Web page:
The Labour Party has finally realised that the stench of corruption emanating from this Conservative government is so strong that Starmer can call it out without rocking too many boats. If the Telegraph is criticising the former Prime Minister, then that’s a sure sign Keir Starmer will feel able to do the same.

There’s just one problem – the Labour Party doesn’t emerge from the scandal squeaky clean either. John Healey also lobbied for Greensill’s inclusion in the CCCF in a bid to protect a company in his constituency being backed by Greensill. As Gabriel Pogrund revealed this week in the Times, Tony Blair met Lex Greensill on multiple occasions to discuss a potential ‘project’. And the Telegraph has reported that one of Starmer’s key allies is a partner at a law firm that also lobbies on behalf of Greensill.

None of these allegations are remotely as serious as those levelled against Cameron, but the distinction is likely to be missed by a population already convinced that politicians are all the same – untrustworthy and corrupt. The Conservative Party’s media machine is clearly much more effective than Labour’s, and those voters paying attention are likely to leave this scandal with the impression that both sides are just as bad as each other.

The ‘both sides’ argument was always going to present a challenge to Starmer’s ‘cronyism’ attack. If the problem is ‘bad people’ on one side, then why should voters believe that there aren’t an equally significant number of bad people on the other side?

This has always been an issue with the labourism of the Labour right, who believe themselves to be the ‘good guys’ simply because they are the Labour Party. They have always been convinced that their role is to offer the same fundamental approach as the Conservative Party, but with a little more redistribution and a little less racism – or, in this case, a little less sleaze.

But this line is just as unconvincing today as it has been since Labour was last in power. The only reason Labour was able to increase its vote share to such a significant extent in 2017 is that the Party offered an alternative to a country sick of being forced to choose between the lesser of two evils.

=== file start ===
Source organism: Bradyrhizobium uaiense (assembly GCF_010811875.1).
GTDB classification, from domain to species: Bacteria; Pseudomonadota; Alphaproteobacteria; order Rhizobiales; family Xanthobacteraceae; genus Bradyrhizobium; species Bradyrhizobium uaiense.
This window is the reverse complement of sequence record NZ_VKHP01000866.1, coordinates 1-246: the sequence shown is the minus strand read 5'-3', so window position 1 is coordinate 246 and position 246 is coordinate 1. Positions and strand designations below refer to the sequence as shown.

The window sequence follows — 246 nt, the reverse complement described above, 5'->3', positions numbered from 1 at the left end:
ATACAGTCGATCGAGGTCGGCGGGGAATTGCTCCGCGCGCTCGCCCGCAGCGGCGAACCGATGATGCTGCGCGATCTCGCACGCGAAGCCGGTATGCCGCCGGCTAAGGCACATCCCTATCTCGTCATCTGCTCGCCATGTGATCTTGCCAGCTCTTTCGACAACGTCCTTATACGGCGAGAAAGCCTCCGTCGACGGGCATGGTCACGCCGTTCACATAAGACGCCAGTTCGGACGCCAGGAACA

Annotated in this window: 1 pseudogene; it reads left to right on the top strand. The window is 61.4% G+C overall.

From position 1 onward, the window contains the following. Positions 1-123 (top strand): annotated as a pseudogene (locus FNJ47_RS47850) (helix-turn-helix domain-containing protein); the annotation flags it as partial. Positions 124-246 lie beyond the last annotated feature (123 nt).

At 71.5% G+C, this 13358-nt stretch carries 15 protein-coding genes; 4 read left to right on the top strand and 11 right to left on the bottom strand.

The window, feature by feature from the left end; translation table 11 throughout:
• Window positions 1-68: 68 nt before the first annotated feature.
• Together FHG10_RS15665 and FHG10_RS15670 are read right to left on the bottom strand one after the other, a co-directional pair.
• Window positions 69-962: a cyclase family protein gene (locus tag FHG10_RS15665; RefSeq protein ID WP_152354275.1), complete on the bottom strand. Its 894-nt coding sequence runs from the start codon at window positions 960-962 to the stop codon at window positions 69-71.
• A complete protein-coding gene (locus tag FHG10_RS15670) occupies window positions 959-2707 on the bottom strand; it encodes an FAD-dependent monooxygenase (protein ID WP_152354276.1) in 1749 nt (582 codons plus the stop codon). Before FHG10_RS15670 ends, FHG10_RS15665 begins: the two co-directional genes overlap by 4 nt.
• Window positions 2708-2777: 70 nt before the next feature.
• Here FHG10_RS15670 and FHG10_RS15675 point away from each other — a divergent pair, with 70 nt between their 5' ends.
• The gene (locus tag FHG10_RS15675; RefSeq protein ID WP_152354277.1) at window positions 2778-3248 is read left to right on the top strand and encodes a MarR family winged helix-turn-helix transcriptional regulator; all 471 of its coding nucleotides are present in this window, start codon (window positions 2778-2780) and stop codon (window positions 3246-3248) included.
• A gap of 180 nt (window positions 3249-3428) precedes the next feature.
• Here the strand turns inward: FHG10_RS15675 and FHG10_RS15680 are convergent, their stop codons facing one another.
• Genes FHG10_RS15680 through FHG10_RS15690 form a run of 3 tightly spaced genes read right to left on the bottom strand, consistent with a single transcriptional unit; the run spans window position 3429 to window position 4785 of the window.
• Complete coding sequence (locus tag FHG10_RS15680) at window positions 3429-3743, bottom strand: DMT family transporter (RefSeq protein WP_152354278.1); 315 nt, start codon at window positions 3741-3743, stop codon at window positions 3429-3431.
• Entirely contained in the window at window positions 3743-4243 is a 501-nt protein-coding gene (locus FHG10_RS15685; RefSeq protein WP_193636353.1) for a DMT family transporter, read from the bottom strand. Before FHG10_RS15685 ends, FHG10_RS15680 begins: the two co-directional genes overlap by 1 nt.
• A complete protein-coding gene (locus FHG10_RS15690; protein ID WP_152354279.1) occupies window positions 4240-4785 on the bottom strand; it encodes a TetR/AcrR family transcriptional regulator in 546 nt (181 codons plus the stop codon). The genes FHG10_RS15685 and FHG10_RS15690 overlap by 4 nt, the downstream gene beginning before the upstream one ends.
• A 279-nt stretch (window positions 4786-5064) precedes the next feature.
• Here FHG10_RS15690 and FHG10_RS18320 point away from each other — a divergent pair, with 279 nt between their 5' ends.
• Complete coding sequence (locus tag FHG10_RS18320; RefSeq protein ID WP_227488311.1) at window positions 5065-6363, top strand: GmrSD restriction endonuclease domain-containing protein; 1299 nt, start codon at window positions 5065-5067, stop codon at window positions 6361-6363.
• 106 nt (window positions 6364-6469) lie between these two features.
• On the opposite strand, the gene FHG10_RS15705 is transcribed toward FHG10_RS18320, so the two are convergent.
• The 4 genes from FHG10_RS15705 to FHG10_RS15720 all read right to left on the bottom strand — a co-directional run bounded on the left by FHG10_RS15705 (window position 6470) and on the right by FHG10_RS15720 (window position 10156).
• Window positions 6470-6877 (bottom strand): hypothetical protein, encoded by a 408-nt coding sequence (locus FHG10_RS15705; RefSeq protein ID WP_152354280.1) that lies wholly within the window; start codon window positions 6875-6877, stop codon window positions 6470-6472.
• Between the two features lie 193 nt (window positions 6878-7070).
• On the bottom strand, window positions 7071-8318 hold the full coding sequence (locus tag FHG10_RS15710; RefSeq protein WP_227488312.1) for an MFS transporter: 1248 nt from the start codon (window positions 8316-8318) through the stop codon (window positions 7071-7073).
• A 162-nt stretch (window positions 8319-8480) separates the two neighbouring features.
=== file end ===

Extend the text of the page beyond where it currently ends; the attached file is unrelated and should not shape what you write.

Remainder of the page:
There could be a way to use this scandal against the Conservative Party, but it would depend upon Starmer’s ability (and willingness) to issue a fundamental challenge to the status quo.

Why has the Bank of England been able to distribute millions of pounds to private corporations while the nurses risking their lives to save ordinary people during this pandemic have been offered a pathetically small pay rise? Why are those workers so desperate for cash that they need access to a financial app that allows them to access that money early? And why do public institutions continue to rely on unreliable and expensive private companies to provide services that could be undertaken in-house?

The scandal exposed by the Greensill saga isn’t a few bad eggs at the top of the state, it’s that all of our political and economic institutions work in the interests of capital rather than working people. The solution to that challenge—a solution that the Labour Party could actually offer—is to democratise these institutions so that working people have a fighting chance to defend their interests within them.

Unfortunately, the people backing Starmer are terrified of giving working people the power to take control of their own lives. Their entire project has been to return Labour to its old ways as a narrow Westminster machine. And that makes sense – after all, how could Labour pitch itself as the good party saving the country from the nasty Tories if working people were already organised to defend their interests themselves?